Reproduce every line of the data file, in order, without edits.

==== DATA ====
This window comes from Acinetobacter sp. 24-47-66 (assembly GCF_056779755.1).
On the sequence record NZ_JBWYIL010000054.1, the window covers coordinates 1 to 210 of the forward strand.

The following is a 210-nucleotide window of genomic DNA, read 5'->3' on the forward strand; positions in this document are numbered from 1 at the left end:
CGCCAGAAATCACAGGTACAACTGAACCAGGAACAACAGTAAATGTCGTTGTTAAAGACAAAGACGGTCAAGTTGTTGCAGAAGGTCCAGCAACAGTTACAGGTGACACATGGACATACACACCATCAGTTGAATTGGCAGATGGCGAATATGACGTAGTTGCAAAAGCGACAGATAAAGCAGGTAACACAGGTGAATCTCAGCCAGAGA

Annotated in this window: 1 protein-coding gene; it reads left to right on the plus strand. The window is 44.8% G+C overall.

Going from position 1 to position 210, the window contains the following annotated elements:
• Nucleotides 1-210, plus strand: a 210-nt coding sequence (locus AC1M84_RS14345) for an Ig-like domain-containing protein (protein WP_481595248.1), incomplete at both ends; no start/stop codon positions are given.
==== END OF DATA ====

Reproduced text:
This window comes from Acinetobacter sp. 24-47-66 (assembly GCF_056779755.1).
On the sequence record NZ_JBWYIL010000054.1, the window covers coordinates 1 to 210 of the forward strand.

The following is a 210-nucleotide window of genomic DNA, read 5'->3' on the forward strand; positions in this document are numbered from 1 at the left end:
CGCCAGAAATCACAGGTACAACTGAACCAGGAACAACAGTAAATGTCGTTGTTAAAGACAAAGACGGTCAAGTTGTTGCAGAAGGTCCAGCAACAGTTACAGGTGACACATGGACATACACACCATCAGTTGAATTGGCAGATGGCGAATATGACGTAGTTGCAAAAGCGACAGATAAAGCAGGTAACACAGGTGAATCTCAGCCAGAGA

Annotated in this window: 1 protein-coding gene; it reads left to right on the plus strand. The window is 44.8% G+C overall.

Going from position 1 to position 210, the window contains the following annotated elements:
• Nucleotides 1-210, plus strand: a 210-nt coding sequence (locus AC1M84_RS14345) for an Ig-like domain-containing protein (protein WP_481595248.1), incomplete at both ends; no start/stop codon positions are given.